It will have also increased the uptake of glucose and fat as energy in absence of oxygen, resulting in increased calorie expenditure, something that’ll have continued after your run, as the body worked to repay its oxygen debt (again, research EPOC).

Given your current age, MHR is around 184BPM. The fact that your exercising HR hit 166BPM means that at the points it did, you were exercising at 90% of MHR, thus, placing exercising HR in its anaerobic zone.

As such, I hope the above goes some way towards answering some the questions to which you’ve sought answers, not least the reduction in oxygen saturation levels, which have hopefully begun to return to somewhere near normal (as the body has worked to repay its oxygen debt).

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twolungs
twolungs
in reply to MrNiceGuy

Hi there, that's helps put it in perspective. I didn't know about the two thresholds. Also that's helpful to know my max heart rate. And on the bright side maybe I'll burn more fat ha! Before I was diagnosed with lung disease, I had no idea anything was wrong apart from feeling maybe I wasn't as fit as I used to be. I would love to reach 5k in a reasonable time. From what you've said it'll hopefully get easier.

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MrNiceGuy

I’m glad to hear that you consider my explanation has gone some way towards explaining the reason behind your reduced oxygen saturation levels.

Upon placing exercising heart rate in its anaerobic zone, you certainly will expend calories both during and after exercise.

However, since you’ve embarked upon the C25K, your current aim is to simply improve running fitness at pace that feels largely comfortable, allowing you to acquire a solid base from which to build (stamina/endurance), something that exercising within the aerobic zone encourages; once you’ve graduated, you can work upon increasing running speed.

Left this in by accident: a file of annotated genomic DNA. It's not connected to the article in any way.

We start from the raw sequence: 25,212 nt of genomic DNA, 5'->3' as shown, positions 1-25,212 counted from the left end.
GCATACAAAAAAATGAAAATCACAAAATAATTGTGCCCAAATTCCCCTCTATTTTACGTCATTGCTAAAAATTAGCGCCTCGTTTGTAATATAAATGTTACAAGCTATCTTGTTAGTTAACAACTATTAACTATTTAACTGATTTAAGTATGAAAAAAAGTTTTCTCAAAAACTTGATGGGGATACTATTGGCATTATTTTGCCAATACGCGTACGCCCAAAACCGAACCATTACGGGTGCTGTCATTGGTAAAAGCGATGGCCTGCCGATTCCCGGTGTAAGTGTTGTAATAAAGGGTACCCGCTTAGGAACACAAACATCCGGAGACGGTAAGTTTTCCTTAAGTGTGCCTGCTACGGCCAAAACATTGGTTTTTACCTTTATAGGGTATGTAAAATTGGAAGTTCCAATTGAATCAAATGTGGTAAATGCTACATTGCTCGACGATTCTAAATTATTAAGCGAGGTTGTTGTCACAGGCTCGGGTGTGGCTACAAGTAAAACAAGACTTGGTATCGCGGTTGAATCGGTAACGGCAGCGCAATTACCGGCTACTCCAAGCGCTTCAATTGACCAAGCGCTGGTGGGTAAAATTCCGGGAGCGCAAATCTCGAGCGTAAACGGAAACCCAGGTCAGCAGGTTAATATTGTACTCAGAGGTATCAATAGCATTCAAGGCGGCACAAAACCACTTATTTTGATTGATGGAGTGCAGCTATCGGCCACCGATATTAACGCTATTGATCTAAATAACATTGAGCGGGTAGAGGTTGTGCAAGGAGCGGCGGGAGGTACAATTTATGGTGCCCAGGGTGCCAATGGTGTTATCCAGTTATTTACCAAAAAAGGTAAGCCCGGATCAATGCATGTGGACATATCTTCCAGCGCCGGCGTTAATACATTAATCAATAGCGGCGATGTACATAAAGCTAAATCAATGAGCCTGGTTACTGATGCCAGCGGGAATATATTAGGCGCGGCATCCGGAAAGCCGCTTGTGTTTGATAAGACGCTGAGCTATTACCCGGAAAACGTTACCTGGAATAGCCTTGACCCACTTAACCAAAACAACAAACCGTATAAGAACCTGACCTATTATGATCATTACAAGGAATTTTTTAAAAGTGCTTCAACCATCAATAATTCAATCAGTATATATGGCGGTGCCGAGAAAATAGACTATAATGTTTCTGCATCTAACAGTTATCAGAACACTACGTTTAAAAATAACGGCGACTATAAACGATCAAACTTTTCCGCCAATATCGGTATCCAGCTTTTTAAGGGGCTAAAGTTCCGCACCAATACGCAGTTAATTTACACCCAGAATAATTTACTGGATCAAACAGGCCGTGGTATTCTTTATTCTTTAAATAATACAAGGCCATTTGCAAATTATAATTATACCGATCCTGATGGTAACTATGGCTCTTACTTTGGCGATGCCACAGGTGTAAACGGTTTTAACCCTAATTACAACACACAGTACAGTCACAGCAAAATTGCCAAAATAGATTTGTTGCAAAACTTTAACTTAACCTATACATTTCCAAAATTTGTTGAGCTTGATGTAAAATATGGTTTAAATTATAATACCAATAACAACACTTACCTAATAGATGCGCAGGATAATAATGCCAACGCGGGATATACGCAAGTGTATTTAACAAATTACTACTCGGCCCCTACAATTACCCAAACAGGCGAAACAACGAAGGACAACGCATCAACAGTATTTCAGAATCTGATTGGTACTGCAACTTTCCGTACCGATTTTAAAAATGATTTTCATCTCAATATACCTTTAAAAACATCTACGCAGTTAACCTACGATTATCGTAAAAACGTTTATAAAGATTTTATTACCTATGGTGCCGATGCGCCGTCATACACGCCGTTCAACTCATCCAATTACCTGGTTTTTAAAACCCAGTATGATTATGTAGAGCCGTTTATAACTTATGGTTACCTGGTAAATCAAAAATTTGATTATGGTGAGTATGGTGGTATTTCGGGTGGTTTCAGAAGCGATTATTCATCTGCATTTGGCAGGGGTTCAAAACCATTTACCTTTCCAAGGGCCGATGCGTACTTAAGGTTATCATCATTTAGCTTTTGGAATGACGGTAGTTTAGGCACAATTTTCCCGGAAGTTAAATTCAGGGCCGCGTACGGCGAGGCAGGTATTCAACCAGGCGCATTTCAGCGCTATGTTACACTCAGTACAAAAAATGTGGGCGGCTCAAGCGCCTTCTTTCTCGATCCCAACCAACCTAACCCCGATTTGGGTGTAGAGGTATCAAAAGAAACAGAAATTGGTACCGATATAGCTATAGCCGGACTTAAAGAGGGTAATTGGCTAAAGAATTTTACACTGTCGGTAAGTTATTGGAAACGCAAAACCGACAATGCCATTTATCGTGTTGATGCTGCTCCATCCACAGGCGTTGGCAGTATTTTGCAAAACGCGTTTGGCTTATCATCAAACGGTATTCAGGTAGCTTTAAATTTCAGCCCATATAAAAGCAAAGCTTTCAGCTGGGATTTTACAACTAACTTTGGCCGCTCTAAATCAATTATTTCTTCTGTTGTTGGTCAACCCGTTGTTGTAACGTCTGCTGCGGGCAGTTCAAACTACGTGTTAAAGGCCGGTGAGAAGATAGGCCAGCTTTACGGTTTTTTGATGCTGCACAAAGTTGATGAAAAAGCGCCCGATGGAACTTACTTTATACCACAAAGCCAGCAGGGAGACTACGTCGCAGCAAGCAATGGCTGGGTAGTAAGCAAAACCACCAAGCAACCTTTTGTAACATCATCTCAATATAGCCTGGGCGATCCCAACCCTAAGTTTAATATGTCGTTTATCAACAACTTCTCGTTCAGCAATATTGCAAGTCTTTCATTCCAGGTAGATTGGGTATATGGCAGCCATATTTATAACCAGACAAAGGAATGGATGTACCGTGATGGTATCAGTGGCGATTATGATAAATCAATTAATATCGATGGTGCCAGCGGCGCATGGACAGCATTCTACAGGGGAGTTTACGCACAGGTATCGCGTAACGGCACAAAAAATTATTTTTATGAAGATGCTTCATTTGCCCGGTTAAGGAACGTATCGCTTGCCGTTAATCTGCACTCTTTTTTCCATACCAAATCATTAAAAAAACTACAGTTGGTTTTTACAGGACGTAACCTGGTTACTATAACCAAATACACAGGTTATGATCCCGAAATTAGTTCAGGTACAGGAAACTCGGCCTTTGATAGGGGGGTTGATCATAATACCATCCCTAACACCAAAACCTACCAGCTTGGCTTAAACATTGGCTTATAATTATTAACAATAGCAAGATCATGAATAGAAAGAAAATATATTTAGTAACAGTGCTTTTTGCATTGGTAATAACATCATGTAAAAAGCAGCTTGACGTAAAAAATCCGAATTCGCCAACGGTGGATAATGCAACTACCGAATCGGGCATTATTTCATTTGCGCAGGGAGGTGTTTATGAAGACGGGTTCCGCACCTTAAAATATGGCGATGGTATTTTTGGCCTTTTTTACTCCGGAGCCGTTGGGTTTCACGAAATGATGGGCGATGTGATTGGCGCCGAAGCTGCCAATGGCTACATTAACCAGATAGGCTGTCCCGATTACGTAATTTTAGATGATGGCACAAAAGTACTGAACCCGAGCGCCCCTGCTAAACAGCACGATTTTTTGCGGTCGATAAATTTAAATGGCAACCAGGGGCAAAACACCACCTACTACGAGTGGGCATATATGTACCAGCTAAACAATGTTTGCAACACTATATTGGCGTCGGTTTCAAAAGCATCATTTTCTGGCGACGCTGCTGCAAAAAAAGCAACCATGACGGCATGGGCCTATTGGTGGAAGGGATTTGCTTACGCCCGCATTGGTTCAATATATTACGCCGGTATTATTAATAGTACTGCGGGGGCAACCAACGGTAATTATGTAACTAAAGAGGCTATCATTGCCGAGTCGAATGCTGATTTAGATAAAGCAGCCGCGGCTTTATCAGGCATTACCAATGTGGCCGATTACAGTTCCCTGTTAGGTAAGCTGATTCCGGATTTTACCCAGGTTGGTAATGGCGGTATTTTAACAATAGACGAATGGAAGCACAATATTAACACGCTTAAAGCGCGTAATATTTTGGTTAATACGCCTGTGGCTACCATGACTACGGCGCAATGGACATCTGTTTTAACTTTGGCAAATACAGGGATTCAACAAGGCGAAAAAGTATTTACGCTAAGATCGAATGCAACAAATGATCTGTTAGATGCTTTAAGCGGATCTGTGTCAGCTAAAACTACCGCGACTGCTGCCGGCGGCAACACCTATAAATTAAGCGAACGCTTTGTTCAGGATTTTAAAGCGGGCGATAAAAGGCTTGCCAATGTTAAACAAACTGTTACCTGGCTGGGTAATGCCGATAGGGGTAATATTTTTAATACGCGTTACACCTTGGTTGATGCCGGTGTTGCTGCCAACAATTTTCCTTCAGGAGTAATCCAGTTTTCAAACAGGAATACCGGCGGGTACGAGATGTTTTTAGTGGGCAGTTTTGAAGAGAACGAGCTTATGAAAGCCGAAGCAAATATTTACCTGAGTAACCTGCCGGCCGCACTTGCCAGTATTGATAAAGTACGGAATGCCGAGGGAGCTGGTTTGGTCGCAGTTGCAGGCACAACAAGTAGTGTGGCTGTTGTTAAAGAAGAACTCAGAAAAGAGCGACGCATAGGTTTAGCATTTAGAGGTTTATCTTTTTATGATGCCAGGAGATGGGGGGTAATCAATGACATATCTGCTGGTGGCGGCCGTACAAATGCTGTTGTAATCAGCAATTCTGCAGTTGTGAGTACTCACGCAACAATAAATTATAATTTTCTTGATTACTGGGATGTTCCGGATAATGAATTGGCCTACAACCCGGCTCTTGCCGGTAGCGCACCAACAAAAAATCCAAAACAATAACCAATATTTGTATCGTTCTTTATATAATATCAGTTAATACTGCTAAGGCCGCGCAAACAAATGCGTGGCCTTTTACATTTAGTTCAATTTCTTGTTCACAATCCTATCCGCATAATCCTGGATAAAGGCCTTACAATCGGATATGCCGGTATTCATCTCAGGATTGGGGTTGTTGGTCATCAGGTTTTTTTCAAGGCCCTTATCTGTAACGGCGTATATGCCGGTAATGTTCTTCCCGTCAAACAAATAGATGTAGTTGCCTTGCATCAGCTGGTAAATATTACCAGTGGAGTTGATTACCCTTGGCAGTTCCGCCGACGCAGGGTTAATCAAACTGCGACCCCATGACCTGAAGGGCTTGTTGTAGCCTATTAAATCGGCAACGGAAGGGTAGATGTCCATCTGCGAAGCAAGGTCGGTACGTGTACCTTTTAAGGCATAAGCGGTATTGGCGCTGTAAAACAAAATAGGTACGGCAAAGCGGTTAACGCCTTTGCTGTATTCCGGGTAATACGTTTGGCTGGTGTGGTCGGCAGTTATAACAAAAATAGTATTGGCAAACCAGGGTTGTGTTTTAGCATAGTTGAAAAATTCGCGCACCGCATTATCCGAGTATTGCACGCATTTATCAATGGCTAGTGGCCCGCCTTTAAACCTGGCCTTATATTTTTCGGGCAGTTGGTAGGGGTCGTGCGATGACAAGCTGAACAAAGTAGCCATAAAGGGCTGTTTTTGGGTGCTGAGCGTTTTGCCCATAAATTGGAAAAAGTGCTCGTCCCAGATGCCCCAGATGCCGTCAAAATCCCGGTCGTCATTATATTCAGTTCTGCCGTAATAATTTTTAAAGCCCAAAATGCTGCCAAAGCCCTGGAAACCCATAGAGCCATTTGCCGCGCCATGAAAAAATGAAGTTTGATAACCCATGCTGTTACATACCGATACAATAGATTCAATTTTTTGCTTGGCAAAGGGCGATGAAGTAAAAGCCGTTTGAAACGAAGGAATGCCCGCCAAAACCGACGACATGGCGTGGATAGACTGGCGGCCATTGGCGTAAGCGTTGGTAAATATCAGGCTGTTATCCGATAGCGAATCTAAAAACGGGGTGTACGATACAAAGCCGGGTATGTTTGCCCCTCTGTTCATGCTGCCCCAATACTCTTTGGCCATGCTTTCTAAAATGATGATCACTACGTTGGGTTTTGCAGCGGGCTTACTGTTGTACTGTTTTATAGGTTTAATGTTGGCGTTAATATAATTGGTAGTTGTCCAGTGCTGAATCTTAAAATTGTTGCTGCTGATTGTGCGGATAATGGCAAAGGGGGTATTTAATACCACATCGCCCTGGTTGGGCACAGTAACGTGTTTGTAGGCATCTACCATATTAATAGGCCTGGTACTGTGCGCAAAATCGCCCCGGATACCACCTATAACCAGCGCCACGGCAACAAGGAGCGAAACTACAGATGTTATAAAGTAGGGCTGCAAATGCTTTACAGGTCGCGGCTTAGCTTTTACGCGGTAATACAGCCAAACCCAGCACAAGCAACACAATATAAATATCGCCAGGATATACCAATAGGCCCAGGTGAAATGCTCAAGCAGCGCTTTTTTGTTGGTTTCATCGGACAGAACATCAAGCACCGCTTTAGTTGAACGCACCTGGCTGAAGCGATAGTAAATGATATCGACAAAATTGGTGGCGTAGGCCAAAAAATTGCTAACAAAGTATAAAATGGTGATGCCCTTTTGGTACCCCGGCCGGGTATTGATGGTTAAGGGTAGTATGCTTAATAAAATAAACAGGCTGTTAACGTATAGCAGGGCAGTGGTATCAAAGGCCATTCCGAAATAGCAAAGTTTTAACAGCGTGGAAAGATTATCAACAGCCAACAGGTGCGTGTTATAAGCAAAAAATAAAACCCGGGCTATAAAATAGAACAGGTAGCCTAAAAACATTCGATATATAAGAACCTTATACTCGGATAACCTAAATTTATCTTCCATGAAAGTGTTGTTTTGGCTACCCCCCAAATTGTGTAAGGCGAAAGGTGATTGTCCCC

Don’t worry, though, so long as you’re reducing daily calorie intake, weight will still be lost through exercising within your aerobic zone, since it too increases the uptake of glucose and fat during exercise, whilst also serving to improve levels of insulin sensitivity afterwards (just not as extensively as HIIT).

Additionally, by reducing running speed and length of your stride pattern (allowing the feet to mid-foot land in line with the torso), you’ll retain far greater control over the pace. Equally, by seeking to strengthen the muscles of the legs and core (through resistance training), their improved endurance will enhance your overall running experience as you repeatedly place one foot in front of the other.

Provided consistency is maintained, running will become easier as the activity encourages progressive overload of the cardiovascular, respiratory and muscular-skeletal systems, forcing adaptation and development, while also allowing body composition and fitness levels to improve in the process.

Regardless of your lung condition, when it comes to running, you’re in competition with nobody else but yourself.

Take your time en-route towards accomplishing your first 5K, continuing to enjoy the satisfaction that the runner’s high provides (seldom does it disappear), whilst remembering that whatever time you post is a PB, setting a target to be improved upon.

That said, when it comes to running, PB’s aren’t the be all and end all, since the activity can enrich quality of life in so many other ways.

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twolungs

I just thought I'd post an update for the benefit of others. I've since had readings as low as 85% when pushing myself (jogging for longer, jogging slightly faster) at which point my heart is pounding, I have slowed and recovered immediately to 98%. I spoke to my doctor and she said from the mid 80's downwards pulse oximeters are notoriously inaccurate, high heart rate/cold fingers make it difficult to get an accurate O2 reading. She said how you are feeling is a much better indication so to slow down when I feel I am struggling. Also the fact I am recovering quickly is a good indication that it is nothing serious. She said to not worry about using the pulse oximeter while exercising. One less thing to worry about then! One last run of Week Four then it's on to Week Five!